TY - GEN

T1 - The magic of ELFs

AU - Zhandry, Mark

PY - 2016/1/1

Y1 - 2016/1/1

N2 - We introduce the notion of an Extremely Lossy Function (ELF). An ELF is a family of functions with an image size that is tunable anywhere from injective to having a polynomial-sized image. Moreover, for any efficient adversary, for a sufficiently large polynomial r (necessarily chosen to be larger than the running time of the adversary), the adversary cannot distinguish the injective case from the case of image size r. We develop a handful of techniques for using ELFs, and show that such extreme lossiness is useful for instantiating random oracles in several settings. In particular, we show how to use ELFs to build secure point function obfuscation with auxiliary input, as well as polynomiallymany hardcore bits for any one-way function. Such applications were previously known from strong knowledge assumptions — for example polynomiallymany hardcore bits were only know from differing inputs obfuscation, a notion whose plausibility has been seriously challenged. We also use ELFs to build a simple hash function with output intractability, a new notion we define that may be useful for generating common reference strings. Next, we give a construction of ELFs relying on the exponential hardness of the decisional Diffie-Hellman problem, which is plausible in pairing-based groups. Combining with the applications above, our work gives several practical constructions relying on qualitatively different — and arguably better — assumptions than prior works.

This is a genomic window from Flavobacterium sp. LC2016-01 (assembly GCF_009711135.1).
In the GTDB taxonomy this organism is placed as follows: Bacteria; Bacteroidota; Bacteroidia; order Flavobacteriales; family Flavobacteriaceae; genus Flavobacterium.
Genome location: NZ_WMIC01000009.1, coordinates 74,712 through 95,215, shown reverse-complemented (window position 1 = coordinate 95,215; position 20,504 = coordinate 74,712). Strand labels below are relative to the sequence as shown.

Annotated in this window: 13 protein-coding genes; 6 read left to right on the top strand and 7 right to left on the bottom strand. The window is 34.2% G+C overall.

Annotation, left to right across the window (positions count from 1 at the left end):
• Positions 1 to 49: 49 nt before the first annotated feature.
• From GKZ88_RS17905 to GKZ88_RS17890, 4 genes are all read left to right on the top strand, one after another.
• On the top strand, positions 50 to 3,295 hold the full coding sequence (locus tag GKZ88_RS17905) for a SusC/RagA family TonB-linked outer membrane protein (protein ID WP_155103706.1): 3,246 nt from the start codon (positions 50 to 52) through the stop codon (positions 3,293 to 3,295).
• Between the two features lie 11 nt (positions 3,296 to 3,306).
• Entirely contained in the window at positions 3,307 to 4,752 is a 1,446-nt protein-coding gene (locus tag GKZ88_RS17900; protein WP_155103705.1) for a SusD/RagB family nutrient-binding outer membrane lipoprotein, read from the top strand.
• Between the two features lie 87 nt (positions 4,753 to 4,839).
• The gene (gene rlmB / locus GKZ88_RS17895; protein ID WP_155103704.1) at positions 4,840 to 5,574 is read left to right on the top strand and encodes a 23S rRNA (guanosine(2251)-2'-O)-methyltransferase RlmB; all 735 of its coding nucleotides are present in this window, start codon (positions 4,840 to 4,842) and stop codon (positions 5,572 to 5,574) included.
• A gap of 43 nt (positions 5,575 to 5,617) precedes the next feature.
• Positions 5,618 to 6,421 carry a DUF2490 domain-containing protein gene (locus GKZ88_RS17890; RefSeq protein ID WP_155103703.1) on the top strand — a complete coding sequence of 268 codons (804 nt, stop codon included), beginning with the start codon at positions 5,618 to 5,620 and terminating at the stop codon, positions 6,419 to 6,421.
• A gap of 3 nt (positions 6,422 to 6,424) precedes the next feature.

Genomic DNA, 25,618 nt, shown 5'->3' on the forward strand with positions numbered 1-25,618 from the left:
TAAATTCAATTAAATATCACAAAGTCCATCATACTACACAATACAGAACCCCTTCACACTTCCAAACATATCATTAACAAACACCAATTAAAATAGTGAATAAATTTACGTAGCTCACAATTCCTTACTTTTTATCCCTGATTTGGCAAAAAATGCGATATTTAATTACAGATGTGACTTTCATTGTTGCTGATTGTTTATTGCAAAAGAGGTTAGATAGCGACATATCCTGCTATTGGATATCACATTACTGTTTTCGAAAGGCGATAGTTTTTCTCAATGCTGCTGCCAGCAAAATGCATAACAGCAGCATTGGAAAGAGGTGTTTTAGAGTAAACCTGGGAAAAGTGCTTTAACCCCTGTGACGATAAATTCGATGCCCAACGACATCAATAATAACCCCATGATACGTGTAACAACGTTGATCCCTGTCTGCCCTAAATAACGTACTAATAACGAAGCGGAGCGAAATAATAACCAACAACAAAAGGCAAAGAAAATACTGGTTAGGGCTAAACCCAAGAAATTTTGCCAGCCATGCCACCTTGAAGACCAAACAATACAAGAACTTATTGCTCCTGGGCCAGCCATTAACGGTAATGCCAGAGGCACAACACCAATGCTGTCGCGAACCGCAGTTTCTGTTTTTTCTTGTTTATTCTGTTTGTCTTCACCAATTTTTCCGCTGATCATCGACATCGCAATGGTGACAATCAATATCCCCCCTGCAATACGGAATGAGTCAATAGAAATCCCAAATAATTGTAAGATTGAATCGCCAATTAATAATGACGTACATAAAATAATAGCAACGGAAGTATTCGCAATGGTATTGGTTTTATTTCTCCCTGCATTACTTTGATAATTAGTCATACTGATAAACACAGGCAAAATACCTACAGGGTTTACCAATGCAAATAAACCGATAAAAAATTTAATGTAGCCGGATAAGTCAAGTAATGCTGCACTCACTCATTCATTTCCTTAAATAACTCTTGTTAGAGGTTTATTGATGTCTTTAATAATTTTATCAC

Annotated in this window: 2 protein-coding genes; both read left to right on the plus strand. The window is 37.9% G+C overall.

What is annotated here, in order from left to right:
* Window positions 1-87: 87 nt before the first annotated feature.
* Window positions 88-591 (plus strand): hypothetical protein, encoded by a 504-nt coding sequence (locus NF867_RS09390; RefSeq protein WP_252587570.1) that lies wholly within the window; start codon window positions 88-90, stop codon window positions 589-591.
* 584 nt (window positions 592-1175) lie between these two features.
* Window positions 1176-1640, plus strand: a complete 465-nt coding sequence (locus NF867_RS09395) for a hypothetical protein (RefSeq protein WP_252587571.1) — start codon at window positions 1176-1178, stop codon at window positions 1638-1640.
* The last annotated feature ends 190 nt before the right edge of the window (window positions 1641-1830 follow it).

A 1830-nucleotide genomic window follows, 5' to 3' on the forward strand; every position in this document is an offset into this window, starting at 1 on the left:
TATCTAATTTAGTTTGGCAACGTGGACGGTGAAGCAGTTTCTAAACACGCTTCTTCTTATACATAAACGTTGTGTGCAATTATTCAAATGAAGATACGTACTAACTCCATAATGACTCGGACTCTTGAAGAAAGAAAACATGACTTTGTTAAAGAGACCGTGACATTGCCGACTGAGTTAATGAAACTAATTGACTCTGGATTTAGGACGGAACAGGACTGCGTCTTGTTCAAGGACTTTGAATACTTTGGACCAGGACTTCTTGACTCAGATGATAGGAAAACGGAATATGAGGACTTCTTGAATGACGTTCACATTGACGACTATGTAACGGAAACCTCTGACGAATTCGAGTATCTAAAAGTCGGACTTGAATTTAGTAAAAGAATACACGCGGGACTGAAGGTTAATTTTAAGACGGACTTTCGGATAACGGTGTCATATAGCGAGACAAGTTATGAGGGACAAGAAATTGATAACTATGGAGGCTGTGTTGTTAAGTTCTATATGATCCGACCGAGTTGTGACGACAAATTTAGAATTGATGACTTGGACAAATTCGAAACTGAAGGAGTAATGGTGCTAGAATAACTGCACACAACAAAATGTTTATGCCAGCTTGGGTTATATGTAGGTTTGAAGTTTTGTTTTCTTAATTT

AB - We introduce the notion of an Extremely Lossy Function (ELF). An ELF is a family of functions with an image size that is tunable anywhere from injective to having a polynomial-sized image. Moreover, for any efficient adversary, for a sufficiently large polynomial r (necessarily chosen to be larger than the running time of the adversary), the adversary cannot distinguish the injective case from the case of image size r. We develop a handful of techniques for using ELFs, and show that such extreme lossiness is useful for instantiating random oracles in several settings. In particular, we show how to use ELFs to build secure point function obfuscation with auxiliary input, as well as polynomiallymany hardcore bits for any one-way function. Such applications were previously known from strong knowledge assumptions — for example polynomiallymany hardcore bits were only know from differing inputs obfuscation, a notion whose plausibility has been seriously challenged. We also use ELFs to build a simple hash function with output intractability, a new notion we define that may be useful for generating common reference strings. Next, we give a construction of ELFs relying on the exponential hardness of the decisional Diffie-Hellman problem, which is plausible in pairing-based groups. Combining with the applications above, our work gives several practical constructions relying on qualitatively different — and arguably better — assumptions than prior works.

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U2 - 10.1007/978-3-662-53018-4_18

DO - 10.1007/978-3-662-53018-4_18

M3 - Conference contribution

AN - SCOPUS:84979590784

SN - 9783662530177

T3 - Lecture Notes in Computer Science (including subseries Lecture Notes in Artificial Intelligence and Lecture Notes in Bioinformatics)

SP - 479

EP - 508

BT - Advances in Cryptology - 36th Annual International Cryptology Conference, CRYPTO 2016, Proceedings

A2 - Robshaw, Matthew

A2 - Katz, Jonathan

PB - Springer Verlag

T2 - 36th Annual International Cryptology Conference, CRYPTO 2016

Y2 - 14 August 2016 through 18 August 2016

ER -